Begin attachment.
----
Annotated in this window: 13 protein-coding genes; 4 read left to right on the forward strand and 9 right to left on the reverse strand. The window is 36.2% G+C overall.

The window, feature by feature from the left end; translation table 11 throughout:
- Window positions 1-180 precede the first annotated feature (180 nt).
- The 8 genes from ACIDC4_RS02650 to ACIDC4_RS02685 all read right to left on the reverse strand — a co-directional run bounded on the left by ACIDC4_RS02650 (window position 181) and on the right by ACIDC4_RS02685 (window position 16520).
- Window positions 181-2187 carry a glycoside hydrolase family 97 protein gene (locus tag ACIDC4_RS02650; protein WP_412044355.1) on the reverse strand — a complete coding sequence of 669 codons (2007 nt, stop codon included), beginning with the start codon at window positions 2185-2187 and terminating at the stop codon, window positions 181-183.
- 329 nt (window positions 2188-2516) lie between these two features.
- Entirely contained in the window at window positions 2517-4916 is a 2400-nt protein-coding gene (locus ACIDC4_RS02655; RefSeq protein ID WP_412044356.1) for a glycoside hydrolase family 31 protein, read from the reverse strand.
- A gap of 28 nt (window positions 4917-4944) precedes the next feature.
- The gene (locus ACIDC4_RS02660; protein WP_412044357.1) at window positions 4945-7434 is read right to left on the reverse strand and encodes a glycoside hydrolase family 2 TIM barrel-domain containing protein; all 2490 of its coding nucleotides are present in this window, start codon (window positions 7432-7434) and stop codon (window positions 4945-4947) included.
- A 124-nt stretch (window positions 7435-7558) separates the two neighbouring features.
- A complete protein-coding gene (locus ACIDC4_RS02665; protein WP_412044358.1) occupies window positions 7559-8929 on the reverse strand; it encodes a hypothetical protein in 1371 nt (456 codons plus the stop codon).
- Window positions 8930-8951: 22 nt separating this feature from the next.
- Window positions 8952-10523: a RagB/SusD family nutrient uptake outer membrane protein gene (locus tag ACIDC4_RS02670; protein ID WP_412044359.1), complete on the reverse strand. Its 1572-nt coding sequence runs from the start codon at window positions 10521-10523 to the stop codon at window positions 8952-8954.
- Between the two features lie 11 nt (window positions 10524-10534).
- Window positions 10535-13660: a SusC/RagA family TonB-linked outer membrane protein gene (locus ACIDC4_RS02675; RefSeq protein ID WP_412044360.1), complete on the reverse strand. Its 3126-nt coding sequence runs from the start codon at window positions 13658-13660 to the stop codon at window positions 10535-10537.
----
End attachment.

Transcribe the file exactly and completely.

Annotated in this window: 13 protein-coding genes; 4 read left to right on the forward strand and 9 right to left on the reverse strand. The window is 36.2% G+C overall.

The window, feature by feature from the left end; translation table 11 throughout:
- Window positions 1-180 precede the first annotated feature (180 nt).
- The 8 genes from ACIDC4_RS02650 to ACIDC4_RS02685 all read right to left on the reverse strand — a co-directional run bounded on the left by ACIDC4_RS02650 (window position 181) and on the right by ACIDC4_RS02685 (window position 16520).
- Window positions 181-2187 carry a glycoside hydrolase family 97 protein gene (locus tag ACIDC4_RS02650; protein WP_412044355.1) on the reverse strand — a complete coding sequence of 669 codons (2007 nt, stop codon included), beginning with the start codon at window positions 2185-2187 and terminating at the stop codon, window positions 181-183.
- 329 nt (window positions 2188-2516) lie between these two features.
- Entirely contained in the window at window positions 2517-4916 is a 2400-nt protein-coding gene (locus ACIDC4_RS02655; RefSeq protein ID WP_412044356.1) for a glycoside hydrolase family 31 protein, read from the reverse strand.
- A gap of 28 nt (window positions 4917-4944) precedes the next feature.
- The gene (locus ACIDC4_RS02660; protein WP_412044357.1) at window positions 4945-7434 is read right to left on the reverse strand and encodes a glycoside hydrolase family 2 TIM barrel-domain containing protein; all 2490 of its coding nucleotides are present in this window, start codon (window positions 7432-7434) and stop codon (window positions 4945-4947) included.
- A 124-nt stretch (window positions 7435-7558) separates the two neighbouring features.
- A complete protein-coding gene (locus ACIDC4_RS02665; protein WP_412044358.1) occupies window positions 7559-8929 on the reverse strand; it encodes a hypothetical protein in 1371 nt (456 codons plus the stop codon).
- Window positions 8930-8951: 22 nt separating this feature from the next.
- Window positions 8952-10523: a RagB/SusD family nutrient uptake outer membrane protein gene (locus tag ACIDC4_RS02670; protein ID WP_412044359.1), complete on the reverse strand. Its 1572-nt coding sequence runs from the start codon at window positions 10521-10523 to the stop codon at window positions 8952-8954.
- Between the two features lie 11 nt (window positions 10524-10534).
- Window positions 10535-13660: a SusC/RagA family TonB-linked outer membrane protein gene (locus ACIDC4_RS02675; RefSeq protein ID WP_412044360.1), complete on the reverse strand. Its 3126-nt coding sequence runs from the start codon at window positions 13658-13660 to the stop codon at window positions 10535-10537.